Giving youth pastors the tools they need to make and shape disciples.

Balance and Boundaries: Bi-Vocational Ministry Done Right Part 2

4 · 02 · 23

This is part two of Balance and Boundaries. If you want to hear part 1 you can click here.

Boundaries protect you from abuse

When I say abuse I do not mean physical or verbal abuse but time, effort and soul abuse. Part time youth pastors, like yourself, can be abused because you have a heart for kids and you want to do right by your calling. You can do right and keep your convictions until the church steps up to give you what your are deserved.

The part time pay for full time work has to stop. This mentality is a lot like the saying, “Why buy the cow when you can get the milk for free”. As crass a saying as this is, there are some pastors who live by it. Why should I pay you more when you are willing to do so much for so little. Who’s going to stop it? You are!

When you put a value on your calling, your time, your family and your skills, you are creating a boundary.

When those in authority see those boundaries, they will either respect them or seek to exploit them with whispered tones of “we might go in a different direction.” Let them. Call their bluff.

I am not saying to be stupid but wise as serpents and gentle as doves. Yes, you love your students, but don’t allow that love to be taken advantage of. How do you do that? By creating some hard NO statements.

What are your hard NO statements?

No calls after 8pm?

No office hours beyond what was agreed upon?

No activities on the weekends?

No extra…?

You don’t have to make a list of No Statements and nail them to your pastors door, I don’t recommend that, but you can be firm in your reasonable convictions and eventually they will get the message, you cannot be coerced or guilted out.

And don’t worry, your kids don’t need more of you, they just need all of you when you are with them.

Boundaries provide freedom for you and your family

I have missed my share of family events and activities because I felt I had to or was expected to have youth events or to spend more time with the youth. I have also given up personal plans, things I thought would benefit me or would have been restorative for my soul for the sake of “the church” when in reality it was just ego, a need to please someone or self righteousness.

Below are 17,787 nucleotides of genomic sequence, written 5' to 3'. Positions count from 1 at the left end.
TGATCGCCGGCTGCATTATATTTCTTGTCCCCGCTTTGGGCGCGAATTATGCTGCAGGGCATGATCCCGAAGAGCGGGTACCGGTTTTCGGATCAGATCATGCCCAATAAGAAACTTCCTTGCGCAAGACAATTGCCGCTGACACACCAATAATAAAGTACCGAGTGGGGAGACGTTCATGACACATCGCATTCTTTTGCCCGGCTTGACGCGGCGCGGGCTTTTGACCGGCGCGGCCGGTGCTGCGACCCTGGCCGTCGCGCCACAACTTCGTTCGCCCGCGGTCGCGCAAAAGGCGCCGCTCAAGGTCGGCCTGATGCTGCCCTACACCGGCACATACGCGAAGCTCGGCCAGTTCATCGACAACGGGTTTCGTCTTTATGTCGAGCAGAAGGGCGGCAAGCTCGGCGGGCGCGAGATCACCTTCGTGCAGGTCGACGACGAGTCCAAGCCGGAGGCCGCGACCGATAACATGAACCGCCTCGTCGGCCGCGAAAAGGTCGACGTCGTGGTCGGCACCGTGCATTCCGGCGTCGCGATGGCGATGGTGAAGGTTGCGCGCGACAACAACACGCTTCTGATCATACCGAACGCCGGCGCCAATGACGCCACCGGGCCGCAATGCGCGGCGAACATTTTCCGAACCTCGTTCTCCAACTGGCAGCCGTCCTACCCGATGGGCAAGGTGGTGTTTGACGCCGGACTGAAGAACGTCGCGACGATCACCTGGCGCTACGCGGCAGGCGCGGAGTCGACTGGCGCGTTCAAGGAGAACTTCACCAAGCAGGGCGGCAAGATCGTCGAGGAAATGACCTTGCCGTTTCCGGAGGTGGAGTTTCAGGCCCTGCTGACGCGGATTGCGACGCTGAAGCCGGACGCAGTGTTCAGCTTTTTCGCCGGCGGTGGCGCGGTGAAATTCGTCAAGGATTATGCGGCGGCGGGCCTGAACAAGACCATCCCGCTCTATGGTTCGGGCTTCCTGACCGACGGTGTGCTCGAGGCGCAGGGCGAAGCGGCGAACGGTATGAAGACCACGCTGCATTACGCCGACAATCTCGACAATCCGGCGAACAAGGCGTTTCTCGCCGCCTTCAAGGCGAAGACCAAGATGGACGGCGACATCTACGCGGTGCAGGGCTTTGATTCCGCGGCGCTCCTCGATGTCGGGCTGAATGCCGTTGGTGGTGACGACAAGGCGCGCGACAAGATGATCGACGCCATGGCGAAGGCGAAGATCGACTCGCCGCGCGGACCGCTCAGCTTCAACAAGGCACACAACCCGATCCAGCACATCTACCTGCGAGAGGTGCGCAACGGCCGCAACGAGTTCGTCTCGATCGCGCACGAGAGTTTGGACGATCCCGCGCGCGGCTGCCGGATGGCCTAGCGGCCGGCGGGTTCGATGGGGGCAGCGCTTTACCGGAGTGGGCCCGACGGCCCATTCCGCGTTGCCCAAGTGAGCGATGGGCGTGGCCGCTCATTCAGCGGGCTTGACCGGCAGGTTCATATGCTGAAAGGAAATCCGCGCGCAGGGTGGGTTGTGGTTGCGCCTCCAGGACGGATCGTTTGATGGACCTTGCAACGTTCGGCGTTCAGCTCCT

Boundaries stave off resentment. When you create boundaries for your family or to enjoy the things you want to enjoy, you feel better about serving.

Giving up your plans for the whims of others, eventually creates a deficit which only will lead to hard feelings.

Boundaries create a healthy point of view towards your ministry and those who lead you because in taking time for you and your family you have poured into your own soul and don’t feel like you’re lacking anything.

Boundaries prepare you to do your best work

Saturday night live creator and producer Lorne Michaels once said,

To me there’s no creativity without boundaries. If you’re gonna write a sonnet, it’s 14 lines, so it’s solving the problem within the container. — Lorne Michaels

My youth meetings are one hour start to finish. In other youth groups I’ve had 90 minutes or two hours. One hour is the boundary and I have to be creative and decide what goes into that one hour and what does not.

The container is the boundary. The boundaries you set for ministry and family allows you to be creative within the space you give yourself. If you’re saying, “But if I had more time…” stop, you’re wrong. If you had more time you’d find more ways to waste it. Once you have boundaries whatever must be produced will be produced.

Boundaries may limit you but you’ll also create your best work within them.

“But what about the students, don’t they need more of me?” No, they’ll be fine. They have a God who loves them, a family that loves them and you love them but you don’t need to be full time do that.

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